Arthritogenic alphaviruses are responsible for a dengue-like syndrome associated with severe debilitating polyarthralgia that can persist for months or years and impact life quality. Chikungunya virus is the most well-known member of this family since it was responsible for two worldwide epidemics with millions of cases in the last 15 years. However, other arthritogenic alphaviruses that are as of yet restrained to specific territories are the cause of neglected tropical diseases: O’nyong’nyong virus in Sub-Saharan Africa, Mayaro virus in Latin America, and Ross River virus in Australia and the Pacific island countries and territories. This review evaluates their emerging potential in light of the current knowledge for each of them and in comparison to chikungunya virus. Full article
(This article belongs to the Special Issue Emerging Vector Borne Infections: A Novel Threat for Global Health)
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Open AccessOpinion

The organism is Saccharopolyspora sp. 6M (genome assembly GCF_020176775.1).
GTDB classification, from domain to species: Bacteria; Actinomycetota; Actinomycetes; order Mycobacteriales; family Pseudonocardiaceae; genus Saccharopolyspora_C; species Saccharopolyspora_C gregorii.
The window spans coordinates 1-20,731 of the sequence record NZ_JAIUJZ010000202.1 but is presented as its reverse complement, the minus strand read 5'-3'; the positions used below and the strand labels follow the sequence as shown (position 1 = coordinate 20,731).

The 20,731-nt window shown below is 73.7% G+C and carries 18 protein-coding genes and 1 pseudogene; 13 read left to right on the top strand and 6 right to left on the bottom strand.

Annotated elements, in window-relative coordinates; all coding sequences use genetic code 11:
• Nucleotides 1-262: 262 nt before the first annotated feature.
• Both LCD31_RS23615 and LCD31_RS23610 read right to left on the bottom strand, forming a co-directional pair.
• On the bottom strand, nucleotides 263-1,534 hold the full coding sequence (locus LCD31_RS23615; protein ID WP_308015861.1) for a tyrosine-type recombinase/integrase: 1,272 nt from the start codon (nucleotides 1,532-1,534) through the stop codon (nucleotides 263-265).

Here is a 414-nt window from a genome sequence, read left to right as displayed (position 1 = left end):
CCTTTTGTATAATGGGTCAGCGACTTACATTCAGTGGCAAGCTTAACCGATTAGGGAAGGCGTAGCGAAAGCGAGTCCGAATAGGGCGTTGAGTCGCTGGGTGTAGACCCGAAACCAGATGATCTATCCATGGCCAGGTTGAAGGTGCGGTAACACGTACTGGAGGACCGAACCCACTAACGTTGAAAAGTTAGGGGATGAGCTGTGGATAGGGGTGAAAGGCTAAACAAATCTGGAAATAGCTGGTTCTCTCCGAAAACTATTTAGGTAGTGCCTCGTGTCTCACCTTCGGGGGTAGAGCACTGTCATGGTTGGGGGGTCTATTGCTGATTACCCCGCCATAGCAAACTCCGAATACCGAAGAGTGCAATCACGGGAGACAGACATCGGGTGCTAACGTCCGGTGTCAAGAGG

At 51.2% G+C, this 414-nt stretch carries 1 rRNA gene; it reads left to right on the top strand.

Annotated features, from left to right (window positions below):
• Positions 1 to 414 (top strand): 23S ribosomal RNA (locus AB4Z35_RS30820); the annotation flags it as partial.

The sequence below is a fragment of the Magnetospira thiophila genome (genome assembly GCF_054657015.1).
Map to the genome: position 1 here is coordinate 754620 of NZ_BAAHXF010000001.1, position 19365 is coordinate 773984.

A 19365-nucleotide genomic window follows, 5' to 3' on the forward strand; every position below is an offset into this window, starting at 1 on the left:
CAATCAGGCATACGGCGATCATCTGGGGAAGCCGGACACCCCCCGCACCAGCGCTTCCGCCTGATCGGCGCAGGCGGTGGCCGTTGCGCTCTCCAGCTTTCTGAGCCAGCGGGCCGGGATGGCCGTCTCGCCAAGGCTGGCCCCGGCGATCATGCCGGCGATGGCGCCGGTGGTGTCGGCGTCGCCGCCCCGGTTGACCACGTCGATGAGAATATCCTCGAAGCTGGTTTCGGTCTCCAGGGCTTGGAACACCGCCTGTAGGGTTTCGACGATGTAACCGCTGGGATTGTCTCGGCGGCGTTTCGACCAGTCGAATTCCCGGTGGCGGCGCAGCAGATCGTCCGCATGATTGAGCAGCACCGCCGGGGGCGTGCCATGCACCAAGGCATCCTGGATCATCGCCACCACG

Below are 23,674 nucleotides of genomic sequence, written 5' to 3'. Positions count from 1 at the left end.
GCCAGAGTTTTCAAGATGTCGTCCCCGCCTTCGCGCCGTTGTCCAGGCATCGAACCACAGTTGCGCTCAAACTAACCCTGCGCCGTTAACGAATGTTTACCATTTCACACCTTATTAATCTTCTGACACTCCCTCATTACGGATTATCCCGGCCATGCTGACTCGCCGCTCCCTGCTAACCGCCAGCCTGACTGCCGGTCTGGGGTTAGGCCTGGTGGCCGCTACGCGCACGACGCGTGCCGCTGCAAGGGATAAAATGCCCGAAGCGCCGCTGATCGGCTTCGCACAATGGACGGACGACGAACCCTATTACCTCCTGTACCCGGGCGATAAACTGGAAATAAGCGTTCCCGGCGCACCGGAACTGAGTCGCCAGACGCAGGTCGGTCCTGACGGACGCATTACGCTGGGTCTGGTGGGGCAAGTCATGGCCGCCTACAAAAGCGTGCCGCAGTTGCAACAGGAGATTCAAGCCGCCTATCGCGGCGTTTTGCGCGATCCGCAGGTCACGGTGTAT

Broader Geographical Distribution of Toscana Virus in the Mediterranean Region Suggests the Existence of Larger Varieties of Sand Fly Vectors
Microorganisms 2020, 8(1), 114; https://doi.org/10.3390/microorganisms8010114 - 14 Jan 2020
Cited by 2
Abstract
Toscana virus (TOSV) is endemic in the Mediterranean basin, where it is transmitted by sand flies. TOSV can infect humans and cause febrile illness as well as neuroinvasive infections affecting the central and peripheral nervous systems. Although TOSV is a significant human pathogen, [...] Read more.